Andrew Gimson’s PMQs sketch: Rayner mocks Raab and steals Starmer’s thunder

22 Sep

Angela Rayner is good at looking and sounding unimpressed. With a derisive smile playing across her face, and in rasping Mancunian tones, she asked Dominic Raab:

“How many days a worker on the minimum wage would have to work this year in order to afford a night at a luxury hotel, say in Crete?”

Raab had the decency to smile at this caustic reference to his late, unhappy holiday, which was interrupted by the fall of Kabul. He said some stuff about easing the burden on the lowest paid, but couldn’t think of a retort that would remove Rayner’s grin.

She proceeded to accuse him of “complaining about having to share his 115-room taxpayer-funded mansion with the Foreign Secretary”.

He replied that “she should check her facts”, since Chevening, the mansion in question, is funded by a charity, with not a penny paid by the taxpayer.

Somehow one felt that Raab, in the heat of battle, had not picked the best ground on which to fight this outbreak of class war.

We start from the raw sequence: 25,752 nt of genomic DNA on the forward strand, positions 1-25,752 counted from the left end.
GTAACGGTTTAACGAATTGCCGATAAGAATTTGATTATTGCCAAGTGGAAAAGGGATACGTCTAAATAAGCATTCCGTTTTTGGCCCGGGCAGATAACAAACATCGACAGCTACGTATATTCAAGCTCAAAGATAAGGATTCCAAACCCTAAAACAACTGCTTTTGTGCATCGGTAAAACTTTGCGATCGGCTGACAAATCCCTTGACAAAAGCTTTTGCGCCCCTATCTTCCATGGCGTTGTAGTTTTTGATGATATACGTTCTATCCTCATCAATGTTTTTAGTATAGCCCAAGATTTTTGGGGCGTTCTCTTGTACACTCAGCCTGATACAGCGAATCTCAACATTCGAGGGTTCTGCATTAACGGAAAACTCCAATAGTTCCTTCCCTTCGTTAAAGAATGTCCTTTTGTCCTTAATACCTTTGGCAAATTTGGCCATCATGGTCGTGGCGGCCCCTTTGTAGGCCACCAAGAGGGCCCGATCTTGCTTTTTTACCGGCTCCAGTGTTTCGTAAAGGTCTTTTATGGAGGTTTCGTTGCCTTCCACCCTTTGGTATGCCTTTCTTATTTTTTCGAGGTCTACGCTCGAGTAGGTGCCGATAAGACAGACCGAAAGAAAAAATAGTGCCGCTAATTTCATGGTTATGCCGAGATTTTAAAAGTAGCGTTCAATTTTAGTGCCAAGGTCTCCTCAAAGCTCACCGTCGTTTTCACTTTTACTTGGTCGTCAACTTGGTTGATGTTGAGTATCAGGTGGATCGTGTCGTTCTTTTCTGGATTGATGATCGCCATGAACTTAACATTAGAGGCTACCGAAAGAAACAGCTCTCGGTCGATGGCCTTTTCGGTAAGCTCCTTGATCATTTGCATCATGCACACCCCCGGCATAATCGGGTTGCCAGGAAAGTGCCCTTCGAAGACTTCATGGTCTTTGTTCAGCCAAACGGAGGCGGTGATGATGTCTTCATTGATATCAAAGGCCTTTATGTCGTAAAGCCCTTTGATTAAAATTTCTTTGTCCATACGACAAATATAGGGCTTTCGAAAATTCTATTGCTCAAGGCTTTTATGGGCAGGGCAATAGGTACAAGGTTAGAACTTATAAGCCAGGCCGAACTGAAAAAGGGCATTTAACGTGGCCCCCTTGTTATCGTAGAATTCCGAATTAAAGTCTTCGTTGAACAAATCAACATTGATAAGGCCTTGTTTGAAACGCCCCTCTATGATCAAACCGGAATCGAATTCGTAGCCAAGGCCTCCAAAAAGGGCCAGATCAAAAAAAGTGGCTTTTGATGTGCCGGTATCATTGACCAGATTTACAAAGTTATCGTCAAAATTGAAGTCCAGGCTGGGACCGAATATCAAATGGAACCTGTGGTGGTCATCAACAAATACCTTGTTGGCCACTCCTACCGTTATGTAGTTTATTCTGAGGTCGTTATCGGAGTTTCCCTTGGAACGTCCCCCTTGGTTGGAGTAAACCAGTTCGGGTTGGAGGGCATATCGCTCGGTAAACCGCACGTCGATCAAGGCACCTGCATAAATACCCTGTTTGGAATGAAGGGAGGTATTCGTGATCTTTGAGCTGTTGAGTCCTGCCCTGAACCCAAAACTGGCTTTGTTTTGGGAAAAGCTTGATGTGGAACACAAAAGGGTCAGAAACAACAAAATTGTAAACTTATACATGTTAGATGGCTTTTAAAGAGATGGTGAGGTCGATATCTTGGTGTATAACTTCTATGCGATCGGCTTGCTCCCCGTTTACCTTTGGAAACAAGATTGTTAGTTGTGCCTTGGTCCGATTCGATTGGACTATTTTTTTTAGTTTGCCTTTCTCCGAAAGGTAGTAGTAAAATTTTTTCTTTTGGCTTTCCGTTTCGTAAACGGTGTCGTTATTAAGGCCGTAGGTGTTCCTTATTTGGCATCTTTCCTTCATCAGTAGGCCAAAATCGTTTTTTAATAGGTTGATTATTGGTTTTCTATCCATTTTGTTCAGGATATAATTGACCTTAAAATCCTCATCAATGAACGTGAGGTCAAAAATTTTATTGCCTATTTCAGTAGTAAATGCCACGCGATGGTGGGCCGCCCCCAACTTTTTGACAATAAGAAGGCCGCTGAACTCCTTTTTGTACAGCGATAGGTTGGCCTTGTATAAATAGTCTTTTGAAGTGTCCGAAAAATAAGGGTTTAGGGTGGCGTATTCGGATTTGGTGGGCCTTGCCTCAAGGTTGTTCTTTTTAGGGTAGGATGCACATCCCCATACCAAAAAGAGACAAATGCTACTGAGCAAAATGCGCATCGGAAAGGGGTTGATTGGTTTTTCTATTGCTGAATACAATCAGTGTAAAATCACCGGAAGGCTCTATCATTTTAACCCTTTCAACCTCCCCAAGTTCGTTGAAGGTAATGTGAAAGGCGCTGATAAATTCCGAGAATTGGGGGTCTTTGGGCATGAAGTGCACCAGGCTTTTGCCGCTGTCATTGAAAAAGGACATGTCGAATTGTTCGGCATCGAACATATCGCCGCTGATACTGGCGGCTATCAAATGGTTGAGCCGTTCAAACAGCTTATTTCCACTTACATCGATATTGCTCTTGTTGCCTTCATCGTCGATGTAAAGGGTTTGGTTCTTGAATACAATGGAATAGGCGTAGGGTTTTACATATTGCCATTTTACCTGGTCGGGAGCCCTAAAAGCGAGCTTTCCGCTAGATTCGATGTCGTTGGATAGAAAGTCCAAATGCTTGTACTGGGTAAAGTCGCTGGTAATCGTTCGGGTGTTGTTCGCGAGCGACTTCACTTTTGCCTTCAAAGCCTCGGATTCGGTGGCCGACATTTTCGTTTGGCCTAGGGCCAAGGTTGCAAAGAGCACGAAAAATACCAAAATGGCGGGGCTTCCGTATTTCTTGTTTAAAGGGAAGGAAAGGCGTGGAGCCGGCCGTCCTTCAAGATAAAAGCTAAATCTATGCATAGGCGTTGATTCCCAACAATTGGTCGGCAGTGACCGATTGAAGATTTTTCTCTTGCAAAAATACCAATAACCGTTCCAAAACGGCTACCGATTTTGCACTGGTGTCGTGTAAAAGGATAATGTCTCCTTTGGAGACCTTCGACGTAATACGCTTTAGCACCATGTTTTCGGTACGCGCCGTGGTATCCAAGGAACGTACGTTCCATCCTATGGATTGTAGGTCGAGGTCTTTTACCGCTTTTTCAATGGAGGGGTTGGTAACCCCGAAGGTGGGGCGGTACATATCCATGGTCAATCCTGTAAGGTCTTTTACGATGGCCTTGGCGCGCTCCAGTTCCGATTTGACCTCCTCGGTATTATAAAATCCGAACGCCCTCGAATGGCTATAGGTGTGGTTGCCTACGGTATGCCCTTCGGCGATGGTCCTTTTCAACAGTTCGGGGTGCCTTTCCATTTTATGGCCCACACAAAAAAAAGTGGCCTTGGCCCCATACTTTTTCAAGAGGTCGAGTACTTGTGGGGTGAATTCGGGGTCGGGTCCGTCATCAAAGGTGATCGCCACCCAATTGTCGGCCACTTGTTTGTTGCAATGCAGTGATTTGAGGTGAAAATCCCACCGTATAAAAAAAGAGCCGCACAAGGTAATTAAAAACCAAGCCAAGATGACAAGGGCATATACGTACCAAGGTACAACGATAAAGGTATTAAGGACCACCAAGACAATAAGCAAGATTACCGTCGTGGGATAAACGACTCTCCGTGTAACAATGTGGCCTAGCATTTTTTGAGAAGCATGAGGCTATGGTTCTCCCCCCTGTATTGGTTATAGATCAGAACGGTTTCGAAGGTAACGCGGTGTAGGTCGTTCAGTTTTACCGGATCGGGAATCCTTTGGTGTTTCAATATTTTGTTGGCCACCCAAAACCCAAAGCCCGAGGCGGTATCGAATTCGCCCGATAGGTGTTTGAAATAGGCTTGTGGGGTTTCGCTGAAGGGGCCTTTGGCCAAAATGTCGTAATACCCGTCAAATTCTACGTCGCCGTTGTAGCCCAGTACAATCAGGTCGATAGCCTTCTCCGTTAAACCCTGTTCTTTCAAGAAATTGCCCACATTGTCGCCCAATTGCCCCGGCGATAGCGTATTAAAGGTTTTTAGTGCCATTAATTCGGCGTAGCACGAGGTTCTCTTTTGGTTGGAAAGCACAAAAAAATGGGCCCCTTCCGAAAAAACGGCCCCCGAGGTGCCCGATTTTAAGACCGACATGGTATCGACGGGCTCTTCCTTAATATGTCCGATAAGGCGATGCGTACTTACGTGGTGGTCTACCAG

It is possible, of course, that he did not wish to outshine the Prime Minister, for whom he was deputising.

Rayner clearly did wish to outshine Sir Keir Starmer, for whom she was standing in. Her rudeness came as a delightful change from his cautious, lawyerly manner.

Raab, himself by training a lawyer, today played the role usually taken by Sir Keir. He had a complete grasp of the arguments and facts, but was deficient in imagination, and therefore unable to raise anyone’s spirits.

No one will have got to the end of this session wondering why Raab cannot replace Boris Johnson, who has apparently been shuttling by train between New York and Washington, raising people’s spirits everywhere from the United Nations to the White House.

Andrew Gimson’s PMQs sketch: Johnson dodges questions on Universal Credit and crops

15 Sep

No sign of Dominic Raab or Gavin Williamson on the front bench at PMQs. Excitable spirits wondered whether the Foreign Secretary and Education Secretary had already been consigned for reeducation at some dreaded Johnsonian college, where they would be prepared for vital roles in the supply chain, perhaps driving heavy goods vehicles or getting in the harvest.

Sir Keir Starmer began by posing an unanswerable question:

“How many extra hours a week would a single parent working full time on the minimum wage have to work to get back the £20 a week the Prime Minister plans to take away from them in his Universal Credit cuts?”